WAAX’s debut LP, ‘Big Grief’, places them at the forefront of Aussie punk

WAAX’s debut LP, ‘Big Grief’, places them at the forefront of Aussie punk

Words by Tammy Walters

The four-piece have released a record packed with non-stop head-bangers.

Good things come to those who wait, and for fans of Brisbane punk quintet WAAX, Big Grief is well worth the patience.

The band’s debut album follows on from EPs Holy Sick (2015) and Wild & Weak (2017), and cements WAAX as a trailblazing act in both the Australian music and punk scenes. 

Launching with the title track, Big Grief wastes no time setting the tone for the 12-track collection of gut-punching drums, anthemic choruses, driving guitars and buzzing bass lines as it explores the chameleonic state of grief.

‘Labrador’ steps up the animalistic energy projected almost solely from Maz DeVita’s intense vocal gravel and carries across to the Magic Dirt reminiscent ‘No Apology’ and single ‘FU’.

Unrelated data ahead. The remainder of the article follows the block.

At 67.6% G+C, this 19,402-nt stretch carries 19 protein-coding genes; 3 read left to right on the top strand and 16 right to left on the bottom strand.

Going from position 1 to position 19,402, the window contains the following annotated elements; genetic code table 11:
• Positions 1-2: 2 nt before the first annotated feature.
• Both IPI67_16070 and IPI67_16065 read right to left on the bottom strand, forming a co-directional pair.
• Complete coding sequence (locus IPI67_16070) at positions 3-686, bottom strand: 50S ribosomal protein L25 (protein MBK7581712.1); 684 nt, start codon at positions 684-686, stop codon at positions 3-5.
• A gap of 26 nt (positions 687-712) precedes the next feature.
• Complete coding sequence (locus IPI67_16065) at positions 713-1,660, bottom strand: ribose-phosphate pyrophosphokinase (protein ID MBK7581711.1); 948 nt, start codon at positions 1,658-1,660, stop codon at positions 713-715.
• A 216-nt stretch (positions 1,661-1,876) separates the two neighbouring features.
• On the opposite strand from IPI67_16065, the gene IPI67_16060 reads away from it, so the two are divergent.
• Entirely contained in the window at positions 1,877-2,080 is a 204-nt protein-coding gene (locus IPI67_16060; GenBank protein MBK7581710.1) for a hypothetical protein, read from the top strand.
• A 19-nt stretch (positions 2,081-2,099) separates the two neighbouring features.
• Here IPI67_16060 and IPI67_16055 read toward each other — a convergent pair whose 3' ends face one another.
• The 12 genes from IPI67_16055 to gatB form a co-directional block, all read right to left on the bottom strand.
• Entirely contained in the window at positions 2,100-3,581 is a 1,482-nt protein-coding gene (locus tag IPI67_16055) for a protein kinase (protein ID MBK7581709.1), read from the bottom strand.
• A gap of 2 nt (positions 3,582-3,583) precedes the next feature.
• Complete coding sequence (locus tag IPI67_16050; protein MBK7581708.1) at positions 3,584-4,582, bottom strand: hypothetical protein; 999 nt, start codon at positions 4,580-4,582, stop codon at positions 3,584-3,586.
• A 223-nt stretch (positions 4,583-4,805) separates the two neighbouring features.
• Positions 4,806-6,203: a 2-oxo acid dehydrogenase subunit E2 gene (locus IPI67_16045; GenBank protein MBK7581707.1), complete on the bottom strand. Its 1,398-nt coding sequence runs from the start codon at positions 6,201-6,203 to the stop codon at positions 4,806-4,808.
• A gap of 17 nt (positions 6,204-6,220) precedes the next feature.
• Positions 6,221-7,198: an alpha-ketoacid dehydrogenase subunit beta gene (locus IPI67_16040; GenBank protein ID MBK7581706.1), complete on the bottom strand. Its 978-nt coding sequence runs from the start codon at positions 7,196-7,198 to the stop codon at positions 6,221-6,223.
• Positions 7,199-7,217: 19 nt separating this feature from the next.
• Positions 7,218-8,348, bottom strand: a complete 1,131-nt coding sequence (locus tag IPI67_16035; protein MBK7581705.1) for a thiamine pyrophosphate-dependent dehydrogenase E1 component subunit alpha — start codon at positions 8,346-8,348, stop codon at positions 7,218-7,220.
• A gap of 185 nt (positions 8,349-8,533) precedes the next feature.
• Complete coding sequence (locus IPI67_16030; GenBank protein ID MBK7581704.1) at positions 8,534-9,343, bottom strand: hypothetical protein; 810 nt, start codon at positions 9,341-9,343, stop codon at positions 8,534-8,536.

After a powerful first quarter, the light and shade dynamic takes shape with ‘History’ and ‘Changing Face’ offering a brief interval to the hard-hitting head bangers. The acoustic ‘Changing Face’, in particular, allows vulnerability to filter through the chaos and underscores the diversity of the punk project.

‘Fade’ jets WAAX back into their element before the album winds down with ‘Last Week’ and the first half of ‘I.D.K.W.I.F.L’ before building to a big finish for the mammoth album.

The input of Powderfinger’s Bernard Fanning and producer Nick DiDia (Bruce Springsteen, Rage Against The Machine, Pearl Jam) doesn’t go unnoticed, with the industry legends taking the reigns on production.

For a debut album, Big Grief encompasses the four years of hard labour WAAX have applied to making their sound tight, crisp and fresh, and magnifies it exponentially.